The characteristic asymmetries in the emission of CH, HCO and CHOH, peaking (south)west of the dust peak, could be evidence of the penetration of UV radiation into FeSt 1-457.

Moreover, HCN and HCN also show a slight displacement of their emission peak towards the southwest. This may be a similar situation to the emission enhancement of these molecules in PDRs (photo-dominated regions) and in molecular condensations ahead of Herbig-Haro objects (e.g., Hollenbach & Tielens, 1997; Girart et al., 1998, 2002; Viti et al., 2006). In the second case, chemical models show that this enhancement is due to the UV radiation arising from the Herbig-Haro objects (Viti & Williams, 1999; Viti et al., 2003). Viti et al. (2003) find that the UV radiation affects the chemistry enhancing HCO and CHOH for mag, meaning that the enhanced emission should trace the most outer layer of the core. Additionally, PDR models show that CH reach higher abundances at somewhat less deep layers (lower values) than HCN. Indeed, CH has been found to peak close to the edge of PDRs as its production is enhanced by the UV radiation field in a relatively narrow range of visual extinction values (e.g., Pety et al., 2005; Morata & Herbst, 2008; Rimmer et al., 2012). Moreover, in some PDR models (e.g., Morata & Herbst, 2008; Rimmer et al., 2012), HCN also has an abundance peak at similar layers to HCO.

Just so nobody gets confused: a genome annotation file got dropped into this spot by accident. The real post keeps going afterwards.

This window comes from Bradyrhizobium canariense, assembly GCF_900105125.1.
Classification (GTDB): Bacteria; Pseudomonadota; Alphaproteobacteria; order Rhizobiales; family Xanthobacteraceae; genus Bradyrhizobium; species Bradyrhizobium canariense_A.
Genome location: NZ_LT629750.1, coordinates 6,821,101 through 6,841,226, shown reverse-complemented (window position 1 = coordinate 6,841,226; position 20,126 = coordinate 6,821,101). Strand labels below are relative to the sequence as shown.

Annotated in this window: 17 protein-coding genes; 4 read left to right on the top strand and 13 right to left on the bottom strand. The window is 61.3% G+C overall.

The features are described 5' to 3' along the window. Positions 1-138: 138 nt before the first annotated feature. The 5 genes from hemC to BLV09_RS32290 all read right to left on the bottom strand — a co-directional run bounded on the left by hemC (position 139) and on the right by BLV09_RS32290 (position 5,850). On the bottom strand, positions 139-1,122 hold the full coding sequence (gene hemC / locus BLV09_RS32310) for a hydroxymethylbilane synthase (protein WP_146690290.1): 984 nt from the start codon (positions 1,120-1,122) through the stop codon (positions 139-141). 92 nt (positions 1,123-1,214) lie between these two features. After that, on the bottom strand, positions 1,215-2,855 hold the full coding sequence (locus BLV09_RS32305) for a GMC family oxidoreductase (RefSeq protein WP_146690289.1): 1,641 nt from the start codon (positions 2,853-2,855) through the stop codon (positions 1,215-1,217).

FeSt 1-457 is, in projection, embedded in a diffuse molecular cloud with average mag. Thus, the enhanced CH, HCO and CHOH emission could only happen if the core is near the border of the molecular cloud, such that one side of the core is exposed to the interstellar UV radiation without much absorption. We do not expect the penetration of the UV photons to be too large, but it is probably strong enough to produce some differences in the distribution of the molecular emission. Infrared extinction maps show that FeSt 1-457 is surrounded by gas with relatively low extinction, mag (Román-Zúñiga et al., 2010). If the medium around FeSt 1-457 is not homogeneous, some UV radiation from a nearby OB star or the interstellar radiation field could be penetrating quite deep into the (western side of the) core. Indeed, Gritschneder & Lin (2012) proposed that the Pipe Nebula might be an H II region shell swept by the nearby Ophiuchi (a B2 IV Cephei star). Ophiuchi lies in a direction approximately west-northwest of FeSt 1-457 and might be the source of the UV radiation required to explain the morphology of the emission of CH, HCO and CHOH. Future works must be done to confirm this possible scenario.